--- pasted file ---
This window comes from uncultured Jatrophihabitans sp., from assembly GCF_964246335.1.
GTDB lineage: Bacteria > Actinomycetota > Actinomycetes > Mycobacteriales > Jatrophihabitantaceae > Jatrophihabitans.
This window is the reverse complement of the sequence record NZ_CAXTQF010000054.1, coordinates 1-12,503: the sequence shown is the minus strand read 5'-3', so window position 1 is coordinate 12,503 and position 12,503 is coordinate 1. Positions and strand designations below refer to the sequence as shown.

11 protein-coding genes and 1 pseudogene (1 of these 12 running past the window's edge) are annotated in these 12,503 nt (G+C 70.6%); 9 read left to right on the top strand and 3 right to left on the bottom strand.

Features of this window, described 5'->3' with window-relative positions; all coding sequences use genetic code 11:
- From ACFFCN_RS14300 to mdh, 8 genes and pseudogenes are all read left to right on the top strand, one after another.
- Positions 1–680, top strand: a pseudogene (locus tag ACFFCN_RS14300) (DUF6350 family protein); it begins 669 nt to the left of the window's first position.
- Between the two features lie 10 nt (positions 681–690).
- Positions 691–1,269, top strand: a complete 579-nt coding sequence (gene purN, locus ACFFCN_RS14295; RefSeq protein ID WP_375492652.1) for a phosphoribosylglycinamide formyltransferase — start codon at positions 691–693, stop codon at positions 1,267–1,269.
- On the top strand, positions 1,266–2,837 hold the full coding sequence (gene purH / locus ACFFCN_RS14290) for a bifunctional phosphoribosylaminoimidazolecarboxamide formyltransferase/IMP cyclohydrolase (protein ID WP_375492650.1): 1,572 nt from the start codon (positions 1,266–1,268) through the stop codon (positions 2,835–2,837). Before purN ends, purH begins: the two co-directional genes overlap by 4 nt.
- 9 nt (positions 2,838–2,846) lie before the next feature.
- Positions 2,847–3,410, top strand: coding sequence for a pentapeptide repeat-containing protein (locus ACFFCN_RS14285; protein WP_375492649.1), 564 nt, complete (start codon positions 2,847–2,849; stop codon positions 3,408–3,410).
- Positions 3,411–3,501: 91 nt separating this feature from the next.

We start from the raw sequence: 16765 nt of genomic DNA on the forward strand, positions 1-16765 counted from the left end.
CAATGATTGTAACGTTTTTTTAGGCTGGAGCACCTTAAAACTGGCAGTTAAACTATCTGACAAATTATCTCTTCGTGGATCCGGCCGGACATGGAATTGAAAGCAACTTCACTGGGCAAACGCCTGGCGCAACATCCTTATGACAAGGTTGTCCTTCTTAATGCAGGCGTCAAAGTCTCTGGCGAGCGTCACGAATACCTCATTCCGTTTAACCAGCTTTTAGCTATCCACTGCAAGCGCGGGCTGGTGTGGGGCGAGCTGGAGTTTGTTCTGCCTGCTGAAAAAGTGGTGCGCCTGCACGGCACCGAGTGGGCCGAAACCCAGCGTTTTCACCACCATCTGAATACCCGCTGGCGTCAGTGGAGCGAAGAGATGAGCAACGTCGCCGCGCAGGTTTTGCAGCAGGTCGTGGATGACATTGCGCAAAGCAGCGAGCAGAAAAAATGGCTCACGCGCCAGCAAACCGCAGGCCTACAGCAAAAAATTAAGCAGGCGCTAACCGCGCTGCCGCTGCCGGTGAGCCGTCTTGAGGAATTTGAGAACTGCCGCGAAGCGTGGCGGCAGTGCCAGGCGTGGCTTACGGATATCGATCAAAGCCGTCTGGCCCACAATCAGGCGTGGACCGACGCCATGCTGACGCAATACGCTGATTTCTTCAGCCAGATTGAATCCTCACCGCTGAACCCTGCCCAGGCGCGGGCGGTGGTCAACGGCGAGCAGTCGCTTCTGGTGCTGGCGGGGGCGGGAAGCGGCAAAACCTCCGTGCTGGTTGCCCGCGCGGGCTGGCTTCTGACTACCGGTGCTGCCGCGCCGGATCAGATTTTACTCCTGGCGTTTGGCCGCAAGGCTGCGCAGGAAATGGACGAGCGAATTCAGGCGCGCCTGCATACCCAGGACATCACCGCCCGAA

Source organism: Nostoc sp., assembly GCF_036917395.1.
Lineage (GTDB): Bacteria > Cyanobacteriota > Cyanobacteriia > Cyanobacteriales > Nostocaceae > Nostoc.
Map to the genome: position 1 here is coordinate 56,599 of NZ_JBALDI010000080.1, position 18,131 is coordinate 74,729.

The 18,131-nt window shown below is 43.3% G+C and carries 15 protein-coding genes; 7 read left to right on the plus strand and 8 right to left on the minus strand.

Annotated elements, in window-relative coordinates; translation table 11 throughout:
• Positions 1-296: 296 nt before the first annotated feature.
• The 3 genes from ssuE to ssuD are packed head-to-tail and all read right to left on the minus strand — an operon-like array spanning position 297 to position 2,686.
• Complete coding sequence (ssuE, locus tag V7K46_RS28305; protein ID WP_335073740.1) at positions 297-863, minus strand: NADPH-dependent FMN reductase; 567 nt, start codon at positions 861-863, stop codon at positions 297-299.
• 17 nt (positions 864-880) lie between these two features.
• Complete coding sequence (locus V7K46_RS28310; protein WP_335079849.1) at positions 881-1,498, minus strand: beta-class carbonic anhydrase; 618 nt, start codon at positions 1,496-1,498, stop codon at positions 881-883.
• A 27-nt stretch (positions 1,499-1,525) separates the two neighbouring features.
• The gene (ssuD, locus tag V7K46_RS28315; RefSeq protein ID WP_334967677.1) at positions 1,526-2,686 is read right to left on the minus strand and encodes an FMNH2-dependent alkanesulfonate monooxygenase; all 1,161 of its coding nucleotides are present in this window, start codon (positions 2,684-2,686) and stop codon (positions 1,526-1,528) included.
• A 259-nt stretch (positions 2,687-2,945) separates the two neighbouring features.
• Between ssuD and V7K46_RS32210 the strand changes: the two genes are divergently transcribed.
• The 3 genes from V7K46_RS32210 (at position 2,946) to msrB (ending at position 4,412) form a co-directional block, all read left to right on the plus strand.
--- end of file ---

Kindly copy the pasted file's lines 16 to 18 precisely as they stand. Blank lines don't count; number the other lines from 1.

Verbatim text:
Source organism: Nostoc sp., assembly GCF_036917395.1.
Lineage (GTDB): Bacteria > Cyanobacteriota > Cyanobacteriia > Cyanobacteriales > Nostocaceae > Nostoc.
Map to the genome: position 1 here is coordinate 56,599 of NZ_JBALDI010000080.1, position 18,131 is coordinate 74,729.